Tired of being misunderstood? Wish you knew what to say and how to say it better? Express Yourself E-Cards help you clarify your thoughts and feelings, and communicate them more effectively.
Completing the checklists takes you on a journey of self-discovery. That means that even if you never send an E-Card, you’ll benefit from the process.
Why does filling out a bunch of checklists make me feel better?
Because your brain loves you when you get it right! It’s a fact. Something changes in our bodies the instant we find the words we’ve been searching for.
The best example is the feeling you get when you see someone you know coming toward you, but you can’t remember her name.
You know the feeling, right?
It’s physical. You smile awkwardly, while your mind scrambles through your mental Rolodex of names:
“Shoot! What is her name?”
And then, it happens. Her sister shows up and instantly, you remember. “It’s Charlotte! Charlotte and Cherise Beignet. The Beignet sisters!”
The correct labeling of objects and feelings is soothing to areas of the brain associated with survival. Your life doesn’t depend on you remembering the names of the Beignet sisters. But it might depend on you properly identifying the word “snake” when you hear a hissing rattle coming at you in the desert.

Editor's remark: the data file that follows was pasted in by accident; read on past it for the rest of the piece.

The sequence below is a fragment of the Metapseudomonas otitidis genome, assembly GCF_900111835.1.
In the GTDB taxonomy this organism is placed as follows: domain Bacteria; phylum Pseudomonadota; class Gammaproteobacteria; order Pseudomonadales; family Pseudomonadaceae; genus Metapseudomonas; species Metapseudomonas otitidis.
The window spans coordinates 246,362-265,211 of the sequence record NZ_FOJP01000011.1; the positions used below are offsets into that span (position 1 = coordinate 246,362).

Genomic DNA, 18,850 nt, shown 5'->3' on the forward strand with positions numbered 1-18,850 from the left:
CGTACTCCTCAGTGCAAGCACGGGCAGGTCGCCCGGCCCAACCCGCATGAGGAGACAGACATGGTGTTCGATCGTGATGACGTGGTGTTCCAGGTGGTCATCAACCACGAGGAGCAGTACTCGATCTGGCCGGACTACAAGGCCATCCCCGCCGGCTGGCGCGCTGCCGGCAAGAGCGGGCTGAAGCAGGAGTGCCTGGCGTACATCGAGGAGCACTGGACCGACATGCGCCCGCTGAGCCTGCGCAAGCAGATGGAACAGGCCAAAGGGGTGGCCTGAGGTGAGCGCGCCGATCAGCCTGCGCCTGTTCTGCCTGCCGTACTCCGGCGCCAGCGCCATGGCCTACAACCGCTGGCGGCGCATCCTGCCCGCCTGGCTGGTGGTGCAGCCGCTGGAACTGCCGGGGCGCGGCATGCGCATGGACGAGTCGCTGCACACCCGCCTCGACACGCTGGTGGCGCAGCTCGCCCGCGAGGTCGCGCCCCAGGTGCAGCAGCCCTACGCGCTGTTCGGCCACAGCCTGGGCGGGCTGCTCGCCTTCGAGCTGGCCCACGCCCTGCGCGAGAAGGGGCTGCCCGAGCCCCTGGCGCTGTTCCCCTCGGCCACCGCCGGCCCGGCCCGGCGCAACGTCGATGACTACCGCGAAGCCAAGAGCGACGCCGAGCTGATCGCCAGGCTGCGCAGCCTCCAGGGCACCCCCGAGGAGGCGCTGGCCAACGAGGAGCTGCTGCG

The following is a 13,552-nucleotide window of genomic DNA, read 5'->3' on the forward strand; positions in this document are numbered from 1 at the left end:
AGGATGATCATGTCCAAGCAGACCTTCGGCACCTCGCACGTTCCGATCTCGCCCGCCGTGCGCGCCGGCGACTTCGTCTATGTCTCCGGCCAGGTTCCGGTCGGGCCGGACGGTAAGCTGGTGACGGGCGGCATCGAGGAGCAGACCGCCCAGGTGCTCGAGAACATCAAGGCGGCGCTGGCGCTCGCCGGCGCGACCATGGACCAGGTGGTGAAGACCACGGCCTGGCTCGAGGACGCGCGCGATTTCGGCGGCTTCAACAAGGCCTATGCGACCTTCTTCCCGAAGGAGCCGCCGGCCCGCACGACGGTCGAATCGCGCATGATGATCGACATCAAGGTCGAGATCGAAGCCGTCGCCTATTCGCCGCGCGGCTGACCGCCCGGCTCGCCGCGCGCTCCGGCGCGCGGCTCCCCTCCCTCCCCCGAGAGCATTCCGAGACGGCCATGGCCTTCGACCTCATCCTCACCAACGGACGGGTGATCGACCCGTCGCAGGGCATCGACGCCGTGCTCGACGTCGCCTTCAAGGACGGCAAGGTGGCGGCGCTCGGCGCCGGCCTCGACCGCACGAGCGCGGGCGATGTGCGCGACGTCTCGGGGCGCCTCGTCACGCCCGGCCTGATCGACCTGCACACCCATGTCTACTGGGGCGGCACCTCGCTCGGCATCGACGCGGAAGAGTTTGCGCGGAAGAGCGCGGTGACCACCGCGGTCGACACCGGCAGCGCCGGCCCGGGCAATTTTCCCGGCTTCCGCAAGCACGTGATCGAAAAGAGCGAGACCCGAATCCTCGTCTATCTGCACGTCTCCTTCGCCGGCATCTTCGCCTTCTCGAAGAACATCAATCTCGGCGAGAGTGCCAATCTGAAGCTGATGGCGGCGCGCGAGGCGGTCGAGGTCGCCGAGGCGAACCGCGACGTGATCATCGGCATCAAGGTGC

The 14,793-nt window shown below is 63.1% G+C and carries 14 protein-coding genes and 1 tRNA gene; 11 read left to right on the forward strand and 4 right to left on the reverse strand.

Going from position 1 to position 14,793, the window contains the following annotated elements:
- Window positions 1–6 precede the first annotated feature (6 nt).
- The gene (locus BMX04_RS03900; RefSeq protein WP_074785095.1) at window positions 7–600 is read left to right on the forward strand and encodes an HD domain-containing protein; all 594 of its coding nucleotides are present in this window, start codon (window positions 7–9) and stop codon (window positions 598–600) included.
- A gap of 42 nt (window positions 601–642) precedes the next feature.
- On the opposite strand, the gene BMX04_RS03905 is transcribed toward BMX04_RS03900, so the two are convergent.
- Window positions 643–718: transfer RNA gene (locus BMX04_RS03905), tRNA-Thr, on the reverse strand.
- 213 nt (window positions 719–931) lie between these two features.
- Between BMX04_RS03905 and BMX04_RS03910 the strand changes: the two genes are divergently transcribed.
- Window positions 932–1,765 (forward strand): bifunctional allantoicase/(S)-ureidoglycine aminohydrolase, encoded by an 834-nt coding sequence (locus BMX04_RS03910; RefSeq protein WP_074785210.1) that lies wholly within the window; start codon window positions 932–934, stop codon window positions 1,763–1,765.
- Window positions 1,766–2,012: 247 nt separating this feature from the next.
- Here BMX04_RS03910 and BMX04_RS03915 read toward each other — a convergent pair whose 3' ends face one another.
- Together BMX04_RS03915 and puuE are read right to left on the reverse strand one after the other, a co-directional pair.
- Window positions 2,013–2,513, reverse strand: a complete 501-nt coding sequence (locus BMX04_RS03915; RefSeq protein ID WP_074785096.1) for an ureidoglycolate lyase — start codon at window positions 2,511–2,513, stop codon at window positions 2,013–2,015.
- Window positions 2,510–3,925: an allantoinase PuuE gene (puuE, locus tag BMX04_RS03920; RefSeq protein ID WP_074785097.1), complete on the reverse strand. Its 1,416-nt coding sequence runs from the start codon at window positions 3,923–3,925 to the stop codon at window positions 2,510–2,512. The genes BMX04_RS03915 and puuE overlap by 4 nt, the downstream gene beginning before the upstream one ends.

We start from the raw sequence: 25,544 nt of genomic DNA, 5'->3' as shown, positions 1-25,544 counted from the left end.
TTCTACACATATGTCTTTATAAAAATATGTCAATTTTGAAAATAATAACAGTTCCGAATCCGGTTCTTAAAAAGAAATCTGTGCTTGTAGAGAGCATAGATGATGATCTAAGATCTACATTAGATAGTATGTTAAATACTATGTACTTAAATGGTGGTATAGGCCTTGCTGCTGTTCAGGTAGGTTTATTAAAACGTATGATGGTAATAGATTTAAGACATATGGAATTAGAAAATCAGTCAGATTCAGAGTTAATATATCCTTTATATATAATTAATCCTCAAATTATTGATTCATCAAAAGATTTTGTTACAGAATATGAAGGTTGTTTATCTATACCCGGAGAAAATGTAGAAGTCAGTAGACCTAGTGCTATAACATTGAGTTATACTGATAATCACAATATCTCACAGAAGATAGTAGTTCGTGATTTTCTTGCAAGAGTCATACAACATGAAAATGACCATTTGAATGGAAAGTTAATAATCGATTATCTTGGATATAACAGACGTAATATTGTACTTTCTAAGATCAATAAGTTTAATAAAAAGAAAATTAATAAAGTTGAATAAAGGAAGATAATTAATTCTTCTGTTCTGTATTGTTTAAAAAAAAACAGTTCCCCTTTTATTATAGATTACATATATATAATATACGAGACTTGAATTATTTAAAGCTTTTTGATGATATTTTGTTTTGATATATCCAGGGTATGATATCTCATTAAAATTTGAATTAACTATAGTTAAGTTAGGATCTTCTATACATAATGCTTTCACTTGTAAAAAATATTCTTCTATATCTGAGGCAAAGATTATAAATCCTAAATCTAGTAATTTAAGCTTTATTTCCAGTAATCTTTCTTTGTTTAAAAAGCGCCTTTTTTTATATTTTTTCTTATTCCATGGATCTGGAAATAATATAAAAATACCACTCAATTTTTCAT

Emotions come to us through our senses. We see, smell, taste, hear, or feel something, and our bodies react. We don’t consciously think “snake,” for example, and then run. We hear hissing and our brain says, “Run!” Only later—once we feel safe—do we have the luxury of time to reflect and accurately label the cause of our actions.
Emotions are complex. It’s rare to feel just angry, without feeling resentful, or embarrassed, or insulted, or exposed, or hurt.
Anger is blunt instrument. It does one thing extremely well. It pushes people away when we feel unsafe. But it doesn’t fully describe the other feelings we’re having. And it’s those feelings that can bring us closer to the people we love. This is what makes it so hard to communicate. Words are the best way we know to express ourselves, but words are only approximations of actual experience.
Filling out an E-Card makes you feel better because it helps you recognize, identify, and communicate the “all” of
what you’re feeling: the hurt and the sadness, the disappointment and the loneliness, the heartache and the fear.
Many of my clients use the cards without ever sending them. They fill out the checklists as a way to clarify their thoughts and feelings before having a face-to-face conversation.
This naming process, and the soothing effect it has on us has been the greatest discovery for me in using the cards with my clients. It turns out that learning to self-regulate by accessing the higher functions of the brain (where language is processed) is critical to self-mastery, and leads to more effective self-expression.